It was recently in the news that Kirk Kerkorian passed away. The name may or may not ring a bell for people. He was a very successful businessman and a prominent donator to charities, especially Armenian charities as he was very proud of his heritage. I place him up there with Alex Manoogian and Calouste Gulbenkian for all of their noble donations in a world where wealth accumulation is trumpeted more then helping, it seems. Through the course of writing these articles I have mentioned that I am Armenian, and through a gift from my Daughter I will soon write about my first Armenian wine. I am proud to say that there are many Armenians in many walks of life that have made the world a little better like William Saroyan, Aram Khachaturyan, Charles Aznavour, Eric Bogosian, Akim Tamiroff, Arlene Francis, Cher and Mike Connors. There are also some that I am not enamored with that will be nameless that I feel are only craven narcissists.
In a sense when one writes a Blog, one tends at times to feel like the old comedian/actor Morey Amsterdam who was called “The Human Joke Machine,” because if you gave him a word, he could come up with a joke using that word. Today, is one of those days, as I never had the fortune to meet Kirk Kerkorian, but one of my Uncles spent an evening with him, by accident and it was one of his favorite story that he like to relate. Wine is loosely woven into this article only through my story and not his. My Uncle through the years was a very adept business man and he also loved life. I remember years ago when I was a kid he brought over from Canada several double magnums of Brights President Canadian Champagne, because I believe he was celebrating opening up the first pizzeria in his city. Years later he had opened a themed burger shop with a drive-in, also a first in his city, and then after that he had opened up the finest Steak and Lobster house in the city. He worked hard and he partied hard. I remember on one of the occasions when I was having dinner at his restaurant, long after graduating from college, he gave me a beautiful lamp that he had made for the restaurant and since it was an extra one, he wanted me to take it. I am proud to say that the lamp illuminates my wine cellar, and one of the empty bottles of Champagne also decorates the cellar as well.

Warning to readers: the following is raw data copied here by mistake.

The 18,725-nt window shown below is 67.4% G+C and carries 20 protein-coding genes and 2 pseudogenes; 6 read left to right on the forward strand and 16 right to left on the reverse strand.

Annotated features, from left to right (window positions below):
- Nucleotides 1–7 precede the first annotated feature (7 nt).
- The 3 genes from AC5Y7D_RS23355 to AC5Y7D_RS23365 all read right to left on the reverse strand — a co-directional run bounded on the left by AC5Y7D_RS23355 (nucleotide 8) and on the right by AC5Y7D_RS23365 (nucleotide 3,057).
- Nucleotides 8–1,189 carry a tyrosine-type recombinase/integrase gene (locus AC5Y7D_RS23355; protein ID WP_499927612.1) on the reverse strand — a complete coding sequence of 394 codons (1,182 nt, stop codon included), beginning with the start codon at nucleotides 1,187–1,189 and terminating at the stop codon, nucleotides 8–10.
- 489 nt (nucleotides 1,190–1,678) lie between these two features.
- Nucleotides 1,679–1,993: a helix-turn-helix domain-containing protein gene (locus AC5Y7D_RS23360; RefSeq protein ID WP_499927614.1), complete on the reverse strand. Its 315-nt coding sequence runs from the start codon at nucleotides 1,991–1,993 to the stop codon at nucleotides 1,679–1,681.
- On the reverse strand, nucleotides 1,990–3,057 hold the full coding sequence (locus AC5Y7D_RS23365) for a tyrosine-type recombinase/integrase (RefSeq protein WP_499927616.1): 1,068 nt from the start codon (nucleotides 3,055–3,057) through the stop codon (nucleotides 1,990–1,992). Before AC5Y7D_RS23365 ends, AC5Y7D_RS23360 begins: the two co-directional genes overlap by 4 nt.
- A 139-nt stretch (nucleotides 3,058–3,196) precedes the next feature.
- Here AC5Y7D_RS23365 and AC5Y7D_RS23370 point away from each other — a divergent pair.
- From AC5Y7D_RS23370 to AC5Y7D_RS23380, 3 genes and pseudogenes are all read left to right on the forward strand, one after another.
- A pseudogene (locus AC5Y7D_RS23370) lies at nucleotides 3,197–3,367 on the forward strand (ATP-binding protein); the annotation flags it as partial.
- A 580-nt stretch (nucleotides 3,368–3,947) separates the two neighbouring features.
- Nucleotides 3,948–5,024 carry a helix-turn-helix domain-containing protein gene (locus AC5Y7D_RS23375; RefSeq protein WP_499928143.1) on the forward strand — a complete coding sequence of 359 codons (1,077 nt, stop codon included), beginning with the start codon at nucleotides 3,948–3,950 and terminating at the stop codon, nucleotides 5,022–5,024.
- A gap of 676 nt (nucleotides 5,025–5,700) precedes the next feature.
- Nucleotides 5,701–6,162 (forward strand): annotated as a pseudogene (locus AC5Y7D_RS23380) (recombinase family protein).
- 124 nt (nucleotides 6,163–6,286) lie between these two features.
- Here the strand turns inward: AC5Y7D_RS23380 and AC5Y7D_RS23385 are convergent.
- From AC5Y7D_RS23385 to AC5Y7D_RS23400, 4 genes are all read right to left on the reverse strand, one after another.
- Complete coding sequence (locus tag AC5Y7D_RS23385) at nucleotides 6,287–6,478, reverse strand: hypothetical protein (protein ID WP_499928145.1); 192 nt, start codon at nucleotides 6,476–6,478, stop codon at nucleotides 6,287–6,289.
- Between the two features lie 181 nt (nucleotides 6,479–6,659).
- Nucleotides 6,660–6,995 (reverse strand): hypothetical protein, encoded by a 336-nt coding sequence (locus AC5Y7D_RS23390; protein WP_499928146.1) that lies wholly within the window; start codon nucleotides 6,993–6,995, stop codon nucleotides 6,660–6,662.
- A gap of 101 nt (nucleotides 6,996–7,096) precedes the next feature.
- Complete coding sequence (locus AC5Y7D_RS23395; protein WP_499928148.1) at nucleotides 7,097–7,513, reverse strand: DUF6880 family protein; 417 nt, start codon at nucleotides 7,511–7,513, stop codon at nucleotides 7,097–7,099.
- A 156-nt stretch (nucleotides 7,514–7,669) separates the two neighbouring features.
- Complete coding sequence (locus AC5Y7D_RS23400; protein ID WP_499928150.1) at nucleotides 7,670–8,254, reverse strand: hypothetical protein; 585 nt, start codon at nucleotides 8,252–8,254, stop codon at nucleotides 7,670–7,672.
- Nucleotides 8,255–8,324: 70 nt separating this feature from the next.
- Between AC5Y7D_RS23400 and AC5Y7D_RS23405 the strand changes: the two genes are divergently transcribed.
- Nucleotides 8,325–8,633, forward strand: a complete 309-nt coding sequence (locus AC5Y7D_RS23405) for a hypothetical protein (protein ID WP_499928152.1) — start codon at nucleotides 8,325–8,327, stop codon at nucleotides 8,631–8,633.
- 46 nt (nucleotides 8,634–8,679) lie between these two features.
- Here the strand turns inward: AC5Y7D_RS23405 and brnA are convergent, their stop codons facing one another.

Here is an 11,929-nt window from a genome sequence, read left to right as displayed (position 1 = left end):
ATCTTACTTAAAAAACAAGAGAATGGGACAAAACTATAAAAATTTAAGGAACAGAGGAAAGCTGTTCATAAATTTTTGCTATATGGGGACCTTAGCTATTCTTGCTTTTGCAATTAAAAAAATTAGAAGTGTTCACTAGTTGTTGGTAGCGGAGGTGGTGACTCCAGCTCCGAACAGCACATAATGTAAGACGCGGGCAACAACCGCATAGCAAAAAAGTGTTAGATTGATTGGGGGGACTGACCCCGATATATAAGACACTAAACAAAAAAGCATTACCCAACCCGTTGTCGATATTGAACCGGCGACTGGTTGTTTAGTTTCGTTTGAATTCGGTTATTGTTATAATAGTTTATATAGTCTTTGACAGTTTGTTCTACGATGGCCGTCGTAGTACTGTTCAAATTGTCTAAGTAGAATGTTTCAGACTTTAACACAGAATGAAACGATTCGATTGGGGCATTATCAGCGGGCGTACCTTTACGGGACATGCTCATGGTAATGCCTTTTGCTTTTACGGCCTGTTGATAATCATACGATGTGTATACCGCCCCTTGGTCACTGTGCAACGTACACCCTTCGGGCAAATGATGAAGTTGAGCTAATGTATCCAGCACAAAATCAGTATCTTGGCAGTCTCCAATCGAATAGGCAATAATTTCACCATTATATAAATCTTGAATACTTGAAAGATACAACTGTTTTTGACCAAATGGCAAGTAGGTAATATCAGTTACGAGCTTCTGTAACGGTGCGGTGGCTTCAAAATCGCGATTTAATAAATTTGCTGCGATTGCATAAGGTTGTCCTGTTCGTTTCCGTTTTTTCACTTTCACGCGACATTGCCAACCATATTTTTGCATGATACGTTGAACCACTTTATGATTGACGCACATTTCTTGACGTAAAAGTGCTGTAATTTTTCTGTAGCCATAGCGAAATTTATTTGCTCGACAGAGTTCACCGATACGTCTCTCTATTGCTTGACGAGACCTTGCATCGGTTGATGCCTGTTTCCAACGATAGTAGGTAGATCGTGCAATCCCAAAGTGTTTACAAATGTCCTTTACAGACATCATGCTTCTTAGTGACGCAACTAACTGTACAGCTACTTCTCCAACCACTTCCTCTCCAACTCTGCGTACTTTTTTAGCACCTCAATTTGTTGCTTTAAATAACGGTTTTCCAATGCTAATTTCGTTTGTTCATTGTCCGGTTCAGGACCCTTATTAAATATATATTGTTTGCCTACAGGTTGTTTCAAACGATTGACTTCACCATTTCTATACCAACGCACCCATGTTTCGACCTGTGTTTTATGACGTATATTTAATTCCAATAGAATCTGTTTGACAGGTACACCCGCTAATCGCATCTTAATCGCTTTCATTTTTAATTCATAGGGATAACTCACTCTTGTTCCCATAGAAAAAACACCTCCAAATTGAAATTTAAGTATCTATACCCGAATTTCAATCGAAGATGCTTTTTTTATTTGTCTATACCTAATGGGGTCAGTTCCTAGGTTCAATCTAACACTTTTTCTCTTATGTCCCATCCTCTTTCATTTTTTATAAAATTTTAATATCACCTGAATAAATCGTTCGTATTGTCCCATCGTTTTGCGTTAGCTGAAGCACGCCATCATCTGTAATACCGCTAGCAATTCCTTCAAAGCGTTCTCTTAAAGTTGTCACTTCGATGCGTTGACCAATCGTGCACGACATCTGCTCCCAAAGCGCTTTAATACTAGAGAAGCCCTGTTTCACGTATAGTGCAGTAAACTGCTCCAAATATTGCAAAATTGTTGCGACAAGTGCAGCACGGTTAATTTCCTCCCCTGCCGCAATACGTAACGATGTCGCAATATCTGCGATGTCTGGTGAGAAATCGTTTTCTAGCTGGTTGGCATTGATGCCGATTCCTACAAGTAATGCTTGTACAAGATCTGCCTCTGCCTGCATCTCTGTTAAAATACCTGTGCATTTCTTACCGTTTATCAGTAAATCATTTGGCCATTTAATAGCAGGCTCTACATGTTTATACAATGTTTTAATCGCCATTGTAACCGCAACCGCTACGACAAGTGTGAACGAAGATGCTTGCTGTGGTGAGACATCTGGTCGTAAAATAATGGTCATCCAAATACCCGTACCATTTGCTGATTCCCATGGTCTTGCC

Now onto my story which is second hand and the language has been cleaned up for polite company, if you want you may reread the story yourself and think how it would sound if it was part of the dialogue from a Martin Scorsese crime drama. My Uncle enjoyed gambling and a couple of times a year he and his cronies would go to Las Vegas for a week, they would all ante up the same amount as my Uncle did, and he would have a major stake to play with, and they would all be “comped” for the entire stay, and my Uncle would gamble to his hearts delight. At the end of the trip, they all shared equally the winnings, or if it was a bad trip, they all had to equally add more money to compensate for a bad run of luck; and there was never any complaining, because it was understood up front. Caesars Palace had just opened up and all the guys were there having a great time. My Uncle was on a hot streak that night, when all of a sudden he heard his name being paged and he stopped, to find out what was going on, afraid that there might have been something terrible back home. He was directed over to a table where a man was sitting having a drink, and my Uncle announced to the man who he had never seen before, that he had been paged. The seated man said that he was not the man being paged, and my Uncle was so upset from being pulled from a hot streak, reached into his pocket and showed his identification, right after wards another man with the same name showed up at the table, who was expected. The seated man burst out laughing and introduced himself and it was Kirk Kerkorian and the three men ended up having dinner and drinks way into the morning hours. They just kept buying rounds and rounds of drinks, and as my Uncle used to say, it didn’t cost him a dime, because he was “comped” so it was easy to keep up with the other two. My Uncle always talked about what a great evening that was, and how this Multi-millionaire was just like any other guy. The men of that era are almost all gone now, but I am glad to say that I had a chance to bask in their aura when I was growing up.